Part of the barrier to getting an earlier diagnosis was that Tweak had no speech delays, and he is extremely smart. This enabled him to mask how much he was struggling to some extent. Also, he did grow out of some of the most problematic behavior, and he has a basic sweetness to him that belies how out of control he sometimes feels. Somehow, we floundered all the way to 3rd grade, where Tweak qualified for advanced academic placement. Though he seemed to enjoy and understand the material, he struggled with the assignments, both in class and at home. Math, he could do in his sleep while blindfolded, unless you asked him to explain how he solved a problem ("I just know that's what you do!"). But the language arts and social studies assignments started asking him to speculate on other peoples' experiences, how they might have felt, why they might have acted as they had. Add in some pretty serious attention problems, and homework was a complete shit show.

In his language arts class, they had book discussion groups in which they would read a novel, complete a set of journal entries (often about the characters' feelings and motivations), and then talk about the book, during which the teacher would evaluate the quality of their participation in the discussion. A kid with Asperger's can't do that easily, if at all. That kid has seized onto a particular set of details in the book, which they're happy to discuss at length, but oddly, nobody wants to talk about the life cycle of the common grasshopper when they can instead discuss how Laura Ingalls felt when the locusts were eating her family's crops. A kid with Asperger's doesn't necessarily know how to join in the flow of conversation. He sits on the edges waiting for a point of entry that never comes. so the teacher thinks that either he didn't read the book or didn't understand it, when nothing could be farther from the truth. He kept getting substandard ratings on these types of exercises, which told him he was stupid. This kid is many things, but stupid isn't one of them.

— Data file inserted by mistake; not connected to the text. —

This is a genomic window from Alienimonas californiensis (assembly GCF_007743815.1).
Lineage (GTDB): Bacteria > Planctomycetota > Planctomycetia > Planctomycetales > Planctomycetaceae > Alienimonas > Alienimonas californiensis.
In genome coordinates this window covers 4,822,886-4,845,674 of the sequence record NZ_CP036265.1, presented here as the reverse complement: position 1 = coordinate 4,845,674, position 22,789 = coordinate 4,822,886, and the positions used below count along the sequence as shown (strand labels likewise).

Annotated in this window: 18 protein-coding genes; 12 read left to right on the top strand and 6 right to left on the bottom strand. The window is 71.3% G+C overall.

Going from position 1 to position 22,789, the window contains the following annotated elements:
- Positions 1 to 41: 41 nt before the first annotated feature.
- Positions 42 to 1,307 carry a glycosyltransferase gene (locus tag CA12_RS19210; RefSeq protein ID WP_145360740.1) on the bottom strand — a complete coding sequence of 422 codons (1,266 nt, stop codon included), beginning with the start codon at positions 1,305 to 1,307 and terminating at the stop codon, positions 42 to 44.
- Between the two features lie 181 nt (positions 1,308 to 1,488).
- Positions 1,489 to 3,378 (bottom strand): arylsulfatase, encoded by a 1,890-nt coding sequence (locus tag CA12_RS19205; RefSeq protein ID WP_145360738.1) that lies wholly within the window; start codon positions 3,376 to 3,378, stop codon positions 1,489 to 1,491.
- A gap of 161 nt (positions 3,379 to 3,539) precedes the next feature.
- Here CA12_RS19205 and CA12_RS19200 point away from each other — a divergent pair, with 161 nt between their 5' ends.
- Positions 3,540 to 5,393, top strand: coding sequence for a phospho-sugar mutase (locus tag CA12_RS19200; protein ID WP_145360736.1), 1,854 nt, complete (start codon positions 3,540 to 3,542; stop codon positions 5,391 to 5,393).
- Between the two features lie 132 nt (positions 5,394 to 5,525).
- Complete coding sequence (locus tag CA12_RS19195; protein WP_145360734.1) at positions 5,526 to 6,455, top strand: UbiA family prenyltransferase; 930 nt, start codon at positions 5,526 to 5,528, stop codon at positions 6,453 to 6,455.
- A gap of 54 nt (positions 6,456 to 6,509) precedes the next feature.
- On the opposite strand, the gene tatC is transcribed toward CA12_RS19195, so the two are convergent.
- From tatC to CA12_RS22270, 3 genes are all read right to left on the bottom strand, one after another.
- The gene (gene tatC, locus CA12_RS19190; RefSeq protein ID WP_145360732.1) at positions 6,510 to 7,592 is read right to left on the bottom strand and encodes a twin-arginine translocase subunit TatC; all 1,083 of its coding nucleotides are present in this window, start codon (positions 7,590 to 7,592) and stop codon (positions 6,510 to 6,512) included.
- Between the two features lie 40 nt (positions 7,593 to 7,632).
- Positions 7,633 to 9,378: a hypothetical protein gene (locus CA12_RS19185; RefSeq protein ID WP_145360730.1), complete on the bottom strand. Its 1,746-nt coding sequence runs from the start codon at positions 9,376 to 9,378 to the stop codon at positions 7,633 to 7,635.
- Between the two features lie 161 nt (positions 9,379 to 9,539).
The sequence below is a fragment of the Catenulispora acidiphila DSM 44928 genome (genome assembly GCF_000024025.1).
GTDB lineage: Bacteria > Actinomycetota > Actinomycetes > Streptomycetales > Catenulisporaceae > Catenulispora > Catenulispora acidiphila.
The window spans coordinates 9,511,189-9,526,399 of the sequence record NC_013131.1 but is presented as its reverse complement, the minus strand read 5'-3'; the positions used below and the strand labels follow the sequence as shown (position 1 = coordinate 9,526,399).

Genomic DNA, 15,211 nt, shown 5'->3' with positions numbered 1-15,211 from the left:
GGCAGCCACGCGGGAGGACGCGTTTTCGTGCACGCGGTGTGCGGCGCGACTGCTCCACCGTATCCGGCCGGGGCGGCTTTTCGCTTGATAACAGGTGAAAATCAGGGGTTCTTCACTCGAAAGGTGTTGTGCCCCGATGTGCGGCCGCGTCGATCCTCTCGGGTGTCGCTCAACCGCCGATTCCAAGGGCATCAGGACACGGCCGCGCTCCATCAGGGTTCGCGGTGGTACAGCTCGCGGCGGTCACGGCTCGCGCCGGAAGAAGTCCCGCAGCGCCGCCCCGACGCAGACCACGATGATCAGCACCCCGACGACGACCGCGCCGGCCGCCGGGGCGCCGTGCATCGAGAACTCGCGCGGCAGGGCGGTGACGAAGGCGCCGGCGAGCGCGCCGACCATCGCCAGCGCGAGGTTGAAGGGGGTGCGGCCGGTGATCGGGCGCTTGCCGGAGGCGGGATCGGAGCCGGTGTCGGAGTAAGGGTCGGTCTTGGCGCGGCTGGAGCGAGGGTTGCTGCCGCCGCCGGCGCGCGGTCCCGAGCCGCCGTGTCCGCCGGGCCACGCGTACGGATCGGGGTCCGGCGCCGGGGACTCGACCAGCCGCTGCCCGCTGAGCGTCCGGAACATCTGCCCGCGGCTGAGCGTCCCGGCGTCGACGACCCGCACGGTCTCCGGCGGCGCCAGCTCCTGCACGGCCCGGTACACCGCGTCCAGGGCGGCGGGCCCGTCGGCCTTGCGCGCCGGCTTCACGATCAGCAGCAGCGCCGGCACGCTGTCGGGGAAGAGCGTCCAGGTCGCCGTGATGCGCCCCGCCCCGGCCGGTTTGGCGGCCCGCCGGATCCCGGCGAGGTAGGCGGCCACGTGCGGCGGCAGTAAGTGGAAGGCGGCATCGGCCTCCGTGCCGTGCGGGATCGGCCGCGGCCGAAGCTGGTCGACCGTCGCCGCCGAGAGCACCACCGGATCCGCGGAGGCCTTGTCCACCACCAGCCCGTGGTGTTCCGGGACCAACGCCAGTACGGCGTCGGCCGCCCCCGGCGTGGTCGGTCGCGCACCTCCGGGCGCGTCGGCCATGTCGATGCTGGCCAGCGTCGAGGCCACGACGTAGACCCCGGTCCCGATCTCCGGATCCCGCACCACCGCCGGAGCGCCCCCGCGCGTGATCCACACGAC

So far, 4th grade seems to be starting out better. We're meeting with Tweak's teachers and setting up a plan of accommodations, and it's helping already. For me, the biggest and most rewarding challenge has been to get into his amazing, quirky brain and try to figure out how he sees the world. I feel reassured that he's going to be fine in the long run, and that Vegas isn't his only option for making a living (though he would be very good at counting cards).

I did not anticipate being the parent of a Special Needs Child. Nobody does, I suppose, but for a lot of kids, it becomes obvious a lot sooner, so I'm catching up to where other autism moms are now, 5-6 years post diagnosis. I clearly have no idea what in the hell I'm doing, but I'm trying to understand. Most of all, I'm humbled by my son's ability to navigate a world with which he will always be somewhat out of tune, and by his patience with me as I've fumbled to get to a place where I can understand.

It has taken me 2 months to write this post, because it has required me to admit ways in which I failed my child, and that hurts. On the other hand, if I can reassure someone who's seeing the kinds of things I saw, I want to do that. Parental concern is a huge predictor of whether a child has issues. I dismissed my worries (and had them dismissed by others) for far too long. I should have trusted my gut and kept insisting. I'm glad I eventually did.